Biography of Jane Kenyon
Jane Kenyon Poems
Having It Out With Melancholy
1FROM THE NURSERY When I was born, you waited
I got out of bed on two strong legs. It might have been otherwise. I ate
Let Evening Come
Let the light of late afternoon shine through chinks in the barn, moving up the bales as the sun moves down.
There's just no accounting for happiness, or the way it turns up like a prodigal who comes back to the dust at your feet having squandered a fortune far away.
Briefly It Enters, And Briefly Speaks
I am the blossom pressed in a book, found again after two hundred years. . . . I am the maker, the lover, and the keeper. . . .
We lie back to back. Curtains lift and fall, like the chest of someone sleeping. Wind moves the leaves of the box elder;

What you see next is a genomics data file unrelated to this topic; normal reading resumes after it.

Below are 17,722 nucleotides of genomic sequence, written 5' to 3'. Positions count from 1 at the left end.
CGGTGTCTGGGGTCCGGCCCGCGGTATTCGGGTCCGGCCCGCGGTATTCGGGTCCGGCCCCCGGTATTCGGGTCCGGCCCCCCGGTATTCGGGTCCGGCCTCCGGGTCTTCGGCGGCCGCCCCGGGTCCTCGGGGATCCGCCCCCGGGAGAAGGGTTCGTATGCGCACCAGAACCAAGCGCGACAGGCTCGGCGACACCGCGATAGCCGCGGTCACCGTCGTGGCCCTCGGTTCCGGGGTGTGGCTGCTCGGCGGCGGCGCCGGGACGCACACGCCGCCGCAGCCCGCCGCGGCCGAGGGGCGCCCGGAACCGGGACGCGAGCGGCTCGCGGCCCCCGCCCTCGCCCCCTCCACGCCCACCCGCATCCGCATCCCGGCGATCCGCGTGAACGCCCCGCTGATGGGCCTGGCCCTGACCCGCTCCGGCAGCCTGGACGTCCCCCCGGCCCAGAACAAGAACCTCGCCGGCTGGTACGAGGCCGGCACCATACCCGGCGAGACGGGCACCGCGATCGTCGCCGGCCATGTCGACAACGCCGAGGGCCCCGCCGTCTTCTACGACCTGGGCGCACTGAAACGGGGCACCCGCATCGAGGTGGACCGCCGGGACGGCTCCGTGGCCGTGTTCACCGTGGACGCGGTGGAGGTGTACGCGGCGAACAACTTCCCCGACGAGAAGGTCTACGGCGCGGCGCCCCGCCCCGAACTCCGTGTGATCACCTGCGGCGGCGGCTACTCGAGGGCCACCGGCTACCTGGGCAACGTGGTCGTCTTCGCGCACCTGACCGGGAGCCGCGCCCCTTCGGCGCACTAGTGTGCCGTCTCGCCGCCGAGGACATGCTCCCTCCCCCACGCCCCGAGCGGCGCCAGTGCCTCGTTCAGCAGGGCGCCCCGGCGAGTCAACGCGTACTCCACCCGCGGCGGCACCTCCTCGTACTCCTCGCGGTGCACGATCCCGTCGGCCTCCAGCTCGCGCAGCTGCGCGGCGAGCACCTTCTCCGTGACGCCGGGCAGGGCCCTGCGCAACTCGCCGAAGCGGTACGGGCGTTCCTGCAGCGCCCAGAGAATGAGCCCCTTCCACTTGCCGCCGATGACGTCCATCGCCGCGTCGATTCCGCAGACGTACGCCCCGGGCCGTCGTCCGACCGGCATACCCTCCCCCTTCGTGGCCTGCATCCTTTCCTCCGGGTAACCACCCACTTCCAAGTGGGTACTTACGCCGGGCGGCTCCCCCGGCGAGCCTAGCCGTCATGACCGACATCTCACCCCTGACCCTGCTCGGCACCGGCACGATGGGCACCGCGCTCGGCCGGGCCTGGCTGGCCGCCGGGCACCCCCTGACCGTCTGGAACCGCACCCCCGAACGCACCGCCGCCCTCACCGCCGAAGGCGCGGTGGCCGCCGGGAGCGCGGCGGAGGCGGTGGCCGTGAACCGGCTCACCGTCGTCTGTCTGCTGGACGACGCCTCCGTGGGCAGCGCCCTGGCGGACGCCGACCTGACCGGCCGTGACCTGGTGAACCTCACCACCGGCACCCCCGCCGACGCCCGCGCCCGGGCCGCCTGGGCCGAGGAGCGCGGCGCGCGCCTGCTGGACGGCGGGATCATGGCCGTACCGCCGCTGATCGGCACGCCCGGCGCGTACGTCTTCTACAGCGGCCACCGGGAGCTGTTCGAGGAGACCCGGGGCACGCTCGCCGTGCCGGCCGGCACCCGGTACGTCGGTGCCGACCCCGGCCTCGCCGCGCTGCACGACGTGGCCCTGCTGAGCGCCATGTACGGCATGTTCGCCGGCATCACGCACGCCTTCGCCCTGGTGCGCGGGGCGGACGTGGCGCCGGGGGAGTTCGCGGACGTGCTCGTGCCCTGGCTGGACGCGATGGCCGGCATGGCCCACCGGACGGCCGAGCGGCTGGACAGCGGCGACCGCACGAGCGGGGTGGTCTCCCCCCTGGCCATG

The dog has cleaned his bowl and his reward is a biscuit, which I put in his mouth like a priest offering the host.
The Blue Bowl
Like primitives we buried the cat with his bowl. Bare-handed we scraped sand and gravel back into the hole.
Notes From The Other Side
I divested myself of despair and fear when I came here. Now there is no more catching
February: Thinking Of Flowers
Now wind torments the field, turning the white surface back on itself, back and back on itself, like an animal licking a wound.
Finding A Long Gray Hair
I scrub the long floorboards in the kitchen, repeating the motions of other women who have lived in this house.
All day the blanket snapped and swelled on the line, roused by a hot spring wind.... From there it witnessed the first sparrow, early flies lifting their sticky feet,
Twilight: After Haying
Yes, long shadows go out from the bales; and yes, the soul must part from the body: what else could it do?
Christ has been done to death in the cold reaches of northern Europe a thousand thousand times. Suddenly bread
The dog has cleaned his bowl
and his reward is a biscuit,
which I put in his mouth
like a priest offering the host.
I can't bear that trusting face!
He asks for bread, expects
bread, and I in my power
might have given him a stone.